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  • $\begingroup$ And zero threes, zero fours, etc. $\endgroup$ – blakeoft Apr 13 '15 at 13:53
  • $\begingroup$ @blakeoft: yes, I left out the obvious repeating stuff :P $\endgroup$ – oerkelens Apr 13 '15 at 13:56
  • $\begingroup$ ... and one 6 (you forgot to add) $\endgroup$ – martijnn2008 Apr 13 '15 at 15:06
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I used VBA in Excel workbook module (because it was convenient for me). Feel free to convert it to work in cscript. I think all you have to do is change the debug.print with the appropriate Write statement.

First off, here is the function which tests to see if the number is self-referential. It's hard-coded for 10-digit numbers, but it could be adapted for smaller widths or even other number bases if desired.

Public Function IsSelfReferential(strNumber As String) As Boolean
    'This tests to see if a 10-digit string is a self-referential number.
    Dim i, intLength As Integer

    intLength = Len(strNumber)
    If intLength <> 10 Then Stop

    For i = 0 To 9
        'VBA hack to find number of occurrances by removing what we are looking for and comparing the new length.
        If (intLength - Len(Replace(strNumber, Trim$(Str$(i)), ""))) _
            <> Val(Mid$(strNumber, i + 1, 1)) Then
            'Since the length doesn't match the digit stored, then this number can't be self-referential
            IsSelfReferential = False
            Exit Function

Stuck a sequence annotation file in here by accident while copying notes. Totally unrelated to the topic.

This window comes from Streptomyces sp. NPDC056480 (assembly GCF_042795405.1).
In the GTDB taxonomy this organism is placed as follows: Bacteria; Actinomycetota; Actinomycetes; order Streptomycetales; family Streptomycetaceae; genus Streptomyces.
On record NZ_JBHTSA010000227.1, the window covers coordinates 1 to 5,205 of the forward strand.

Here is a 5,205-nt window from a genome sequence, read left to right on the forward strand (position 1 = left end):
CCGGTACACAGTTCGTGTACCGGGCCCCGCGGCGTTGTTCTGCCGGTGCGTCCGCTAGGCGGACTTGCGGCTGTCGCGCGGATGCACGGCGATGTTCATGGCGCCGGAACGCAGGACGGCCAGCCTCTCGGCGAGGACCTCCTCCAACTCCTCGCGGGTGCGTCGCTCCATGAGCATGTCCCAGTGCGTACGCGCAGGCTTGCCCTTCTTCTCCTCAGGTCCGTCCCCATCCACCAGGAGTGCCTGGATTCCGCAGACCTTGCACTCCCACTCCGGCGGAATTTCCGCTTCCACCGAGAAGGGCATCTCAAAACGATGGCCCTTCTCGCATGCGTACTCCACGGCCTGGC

End If
    Next

    'If we made it this far, the number is self-referential.
    IsSelfReferential = True
End Function

I decided to exploit the fact that whatever the answer is, the digits will add up to 10, since we are describing the number of digits in 10-digit number. Anything higher or lower can not be a correct answer. This greatly reduces the number of possibilities the routine has to check compared to a brute-force count. This function generates numbers whose digits add up to a certain goal.

Public Sub NumbersThatAddUpTo(intGoal As Integer, intWidth As Integer, Optional strPrefix As String)
    'Recursive function to find all combinations of intWidth digits that add up to intGoal.
    Dim i, intMax As Integer

    If intWidth = 1 Then
        If intGoal <= 9 And intGoal >= 0 Then
            If IsSelfReferential(strPrefix & Trim$(Str$(intGoal))) Then
                Debug.Print strPrefix & Trim$(Str$(intGoal))
            End If
        End If
    Else
        If intGoal < 9 Then intMax = intGoal Else intMax = 9
        For i = 0 To intMax
            NumbersThatAddUpTo intGoal - i, intWidth - 1, strPrefix & Trim$(Str$(i))
        Next
    End If

End Sub

To execute the function, I ran the sub from the debug window:

ThisWorkbook.NumbersThatAddUpTo 10,10

And a couple of seconds later, it produced a single result: 6210001000

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  • $\begingroup$ For anyone who cares, the last function produced 92,368 10-digit numbers to consider, which sure beats 10,000,000,000. $\endgroup$ – GuitarPicker Apr 14 '15 at 3:53